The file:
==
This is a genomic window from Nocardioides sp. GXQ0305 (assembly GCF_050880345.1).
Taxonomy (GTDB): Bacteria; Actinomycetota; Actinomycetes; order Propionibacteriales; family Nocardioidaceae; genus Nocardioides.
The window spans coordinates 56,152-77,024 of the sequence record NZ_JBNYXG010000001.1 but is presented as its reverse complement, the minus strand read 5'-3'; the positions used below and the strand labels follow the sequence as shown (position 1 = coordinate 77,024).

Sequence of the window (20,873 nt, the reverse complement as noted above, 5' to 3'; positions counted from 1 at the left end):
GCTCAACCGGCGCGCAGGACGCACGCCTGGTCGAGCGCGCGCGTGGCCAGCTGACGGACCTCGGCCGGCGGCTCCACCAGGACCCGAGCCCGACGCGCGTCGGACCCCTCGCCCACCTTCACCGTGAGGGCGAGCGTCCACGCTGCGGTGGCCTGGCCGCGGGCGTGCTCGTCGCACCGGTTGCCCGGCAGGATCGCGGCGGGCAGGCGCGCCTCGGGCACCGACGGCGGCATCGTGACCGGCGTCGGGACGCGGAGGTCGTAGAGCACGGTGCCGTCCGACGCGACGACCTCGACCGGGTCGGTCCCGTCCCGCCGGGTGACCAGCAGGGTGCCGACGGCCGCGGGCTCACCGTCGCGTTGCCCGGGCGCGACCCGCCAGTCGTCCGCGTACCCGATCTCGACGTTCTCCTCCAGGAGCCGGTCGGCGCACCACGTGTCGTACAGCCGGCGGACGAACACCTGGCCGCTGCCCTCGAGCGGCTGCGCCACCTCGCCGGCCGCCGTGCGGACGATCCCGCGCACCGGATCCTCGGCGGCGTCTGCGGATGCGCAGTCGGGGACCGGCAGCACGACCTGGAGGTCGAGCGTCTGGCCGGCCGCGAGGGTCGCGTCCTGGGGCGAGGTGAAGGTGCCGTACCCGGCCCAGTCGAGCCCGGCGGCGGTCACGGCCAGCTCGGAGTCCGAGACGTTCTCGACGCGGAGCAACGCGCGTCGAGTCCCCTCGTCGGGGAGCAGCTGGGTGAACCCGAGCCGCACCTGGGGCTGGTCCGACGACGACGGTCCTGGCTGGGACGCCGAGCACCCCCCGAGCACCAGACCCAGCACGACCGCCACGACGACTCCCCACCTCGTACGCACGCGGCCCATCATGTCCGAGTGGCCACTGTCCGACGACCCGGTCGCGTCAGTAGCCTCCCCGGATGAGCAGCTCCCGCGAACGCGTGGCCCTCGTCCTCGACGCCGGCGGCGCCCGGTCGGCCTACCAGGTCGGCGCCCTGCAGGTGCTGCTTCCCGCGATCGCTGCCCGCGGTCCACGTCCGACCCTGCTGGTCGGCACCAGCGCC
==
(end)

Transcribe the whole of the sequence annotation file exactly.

This is a genomic window from Nocardioides sp. GXQ0305 (assembly GCF_050880345.1).
Taxonomy (GTDB): Bacteria; Actinomycetota; Actinomycetes; order Propionibacteriales; family Nocardioidaceae; genus Nocardioides.
The window spans coordinates 56,152-77,024 of the sequence record NZ_JBNYXG010000001.1 but is presented as its reverse complement, the minus strand read 5'-3'; the positions used below and the strand labels follow the sequence as shown (position 1 = coordinate 77,024).

Sequence of the window (20,873 nt, the reverse complement as noted above, 5' to 3'; positions counted from 1 at the left end):
GCTCAACCGGCGCGCAGGACGCACGCCTGGTCGAGCGCGCGCGTGGCCAGCTGACGGACCTCGGCCGGCGGCTCCACCAGGACCCGAGCCCGACGCGCGTCGGACCCCTCGCCCACCTTCACCGTGAGGGCGAGCGTCCACGCTGCGGTGGCCTGGCCGCGGGCGTGCTCGTCGCACCGGTTGCCCGGCAGGATCGCGGCGGGCAGGCGCGCCTCGGGCACCGACGGCGGCATCGTGACCGGCGTCGGGACGCGGAGGTCGTAGAGCACGGTGCCGTCCGACGCGACGACCTCGACCGGGTCGGTCCCGTCCCGCCGGGTGACCAGCAGGGTGCCGACGGCCGCGGGCTCACCGTCGCGTTGCCCGGGCGCGACCCGCCAGTCGTCCGCGTACCCGATCTCGACGTTCTCCTCCAGGAGCCGGTCGGCGCACCACGTGTCGTACAGCCGGCGGACGAACACCTGGCCGCTGCCCTCGAGCGGCTGCGCCACCTCGCCGGCCGCCGTGCGGACGATCCCGCGCACCGGATCCTCGGCGGCGTCTGCGGATGCGCAGTCGGGGACCGGCAGCACGACCTGGAGGTCGAGCGTCTGGCCGGCCGCGAGGGTCGCGTCCTGGGGCGAGGTGAAGGTGCCGTACCCGGCCCAGTCGAGCCCGGCGGCGGTCACGGCCAGCTCGGAGTCCGAGACGTTCTCGACGCGGAGCAACGCGCGTCGAGTCCCCTCGTCGGGGAGCAGCTGGGTGAACCCGAGCCGCACCTGGGGCTGGTCCGACGACGACGGTCCTGGCTGGGACGCCGAGCACCCCCCGAGCACCAGACCCAGCACGACCGCCACGACGACTCCCCACCTCGTACGCACGCGGCCCATCATGTCCGAGTGGCCACTGTCCGACGACCCGGTCGCGTCAGTAGCCTCCCCGGATGAGCAGCTCCCGCGAACGCGTGGCCCTCGTCCTCGACGCCGGCGGCGCCCGGTCGGCCTACCAGGTCGGCGCCCTGCAGGTGCTGCTTCCCGCGATCGCTGCCCGCGGTCCACGTCCGACCCTGCTGGTCGGCACCAGCGCC